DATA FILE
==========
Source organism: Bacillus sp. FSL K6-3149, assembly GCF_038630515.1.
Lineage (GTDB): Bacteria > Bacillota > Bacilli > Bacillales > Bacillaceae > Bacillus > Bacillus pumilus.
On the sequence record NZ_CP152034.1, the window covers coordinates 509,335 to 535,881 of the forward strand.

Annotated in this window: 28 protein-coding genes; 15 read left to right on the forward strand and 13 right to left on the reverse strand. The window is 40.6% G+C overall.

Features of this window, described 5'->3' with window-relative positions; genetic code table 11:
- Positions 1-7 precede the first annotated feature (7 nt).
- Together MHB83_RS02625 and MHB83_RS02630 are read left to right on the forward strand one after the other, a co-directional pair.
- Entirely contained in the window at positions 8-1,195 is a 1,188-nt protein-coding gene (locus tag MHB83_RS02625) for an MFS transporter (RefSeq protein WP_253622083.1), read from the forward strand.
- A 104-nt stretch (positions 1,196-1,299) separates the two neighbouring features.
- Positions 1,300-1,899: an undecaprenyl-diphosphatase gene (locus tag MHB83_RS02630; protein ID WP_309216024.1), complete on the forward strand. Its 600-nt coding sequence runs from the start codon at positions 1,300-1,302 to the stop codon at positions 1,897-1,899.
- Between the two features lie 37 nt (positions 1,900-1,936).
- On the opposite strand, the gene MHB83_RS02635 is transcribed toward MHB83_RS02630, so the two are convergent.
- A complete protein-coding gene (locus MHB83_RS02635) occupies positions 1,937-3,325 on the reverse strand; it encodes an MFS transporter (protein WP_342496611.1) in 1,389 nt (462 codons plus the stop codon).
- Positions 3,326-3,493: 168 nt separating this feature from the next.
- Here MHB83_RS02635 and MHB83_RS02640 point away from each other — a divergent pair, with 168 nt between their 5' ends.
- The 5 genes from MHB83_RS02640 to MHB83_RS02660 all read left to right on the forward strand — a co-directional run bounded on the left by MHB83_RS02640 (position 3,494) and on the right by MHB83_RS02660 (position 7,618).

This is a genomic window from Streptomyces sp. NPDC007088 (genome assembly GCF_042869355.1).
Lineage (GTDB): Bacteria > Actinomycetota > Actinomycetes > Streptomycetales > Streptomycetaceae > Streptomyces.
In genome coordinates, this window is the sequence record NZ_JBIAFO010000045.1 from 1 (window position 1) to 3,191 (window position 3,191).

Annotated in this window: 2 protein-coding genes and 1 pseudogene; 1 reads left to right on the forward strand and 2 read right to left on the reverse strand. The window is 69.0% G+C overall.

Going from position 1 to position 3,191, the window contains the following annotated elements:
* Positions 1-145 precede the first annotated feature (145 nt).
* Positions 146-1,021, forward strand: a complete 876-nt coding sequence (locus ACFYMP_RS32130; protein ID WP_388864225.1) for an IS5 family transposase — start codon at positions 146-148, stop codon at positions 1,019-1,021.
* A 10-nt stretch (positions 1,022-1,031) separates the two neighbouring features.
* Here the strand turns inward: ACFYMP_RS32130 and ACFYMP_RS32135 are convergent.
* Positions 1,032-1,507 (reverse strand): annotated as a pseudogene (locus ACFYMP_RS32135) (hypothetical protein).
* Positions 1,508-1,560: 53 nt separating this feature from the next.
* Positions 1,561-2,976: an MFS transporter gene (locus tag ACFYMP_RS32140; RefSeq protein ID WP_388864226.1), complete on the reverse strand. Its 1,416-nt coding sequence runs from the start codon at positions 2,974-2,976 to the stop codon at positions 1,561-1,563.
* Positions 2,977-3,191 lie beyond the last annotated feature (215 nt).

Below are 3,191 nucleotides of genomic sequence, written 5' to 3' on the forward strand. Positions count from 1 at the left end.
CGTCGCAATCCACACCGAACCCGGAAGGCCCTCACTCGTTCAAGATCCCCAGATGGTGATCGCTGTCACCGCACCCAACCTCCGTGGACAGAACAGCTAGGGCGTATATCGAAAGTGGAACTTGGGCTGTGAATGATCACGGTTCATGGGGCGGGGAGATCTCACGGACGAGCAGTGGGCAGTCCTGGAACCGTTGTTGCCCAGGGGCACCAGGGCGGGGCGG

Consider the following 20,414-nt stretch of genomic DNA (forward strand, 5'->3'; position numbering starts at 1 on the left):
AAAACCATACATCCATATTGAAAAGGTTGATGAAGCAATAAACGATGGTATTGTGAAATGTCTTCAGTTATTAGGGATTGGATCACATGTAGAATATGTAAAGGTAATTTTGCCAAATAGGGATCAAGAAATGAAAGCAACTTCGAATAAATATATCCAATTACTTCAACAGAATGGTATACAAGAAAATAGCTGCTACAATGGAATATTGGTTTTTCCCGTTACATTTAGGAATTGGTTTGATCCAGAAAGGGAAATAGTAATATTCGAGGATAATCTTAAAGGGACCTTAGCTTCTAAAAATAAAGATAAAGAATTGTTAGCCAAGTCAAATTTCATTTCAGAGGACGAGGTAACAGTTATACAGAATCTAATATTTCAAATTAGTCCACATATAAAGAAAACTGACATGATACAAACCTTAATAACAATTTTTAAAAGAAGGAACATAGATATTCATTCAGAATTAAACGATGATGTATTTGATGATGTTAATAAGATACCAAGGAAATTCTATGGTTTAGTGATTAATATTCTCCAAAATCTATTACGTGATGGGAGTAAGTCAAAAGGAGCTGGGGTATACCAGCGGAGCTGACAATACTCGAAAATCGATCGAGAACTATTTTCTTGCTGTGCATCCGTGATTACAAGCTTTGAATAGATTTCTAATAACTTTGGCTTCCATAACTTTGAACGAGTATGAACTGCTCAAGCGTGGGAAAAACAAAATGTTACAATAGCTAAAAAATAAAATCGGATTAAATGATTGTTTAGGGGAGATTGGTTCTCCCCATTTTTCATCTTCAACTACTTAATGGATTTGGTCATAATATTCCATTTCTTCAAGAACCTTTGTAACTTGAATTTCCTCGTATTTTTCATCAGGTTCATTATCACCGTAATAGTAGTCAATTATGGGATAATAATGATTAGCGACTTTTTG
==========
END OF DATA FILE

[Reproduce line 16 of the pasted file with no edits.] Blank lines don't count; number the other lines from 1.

- The 5 genes from MHB83_RS02640 to MHB83_RS02660 all read left to right on the forward strand — a co-directional run bounded on the left by MHB83_RS02640 (position 3,494) and on the right by MHB83_RS02660 (position 7,618).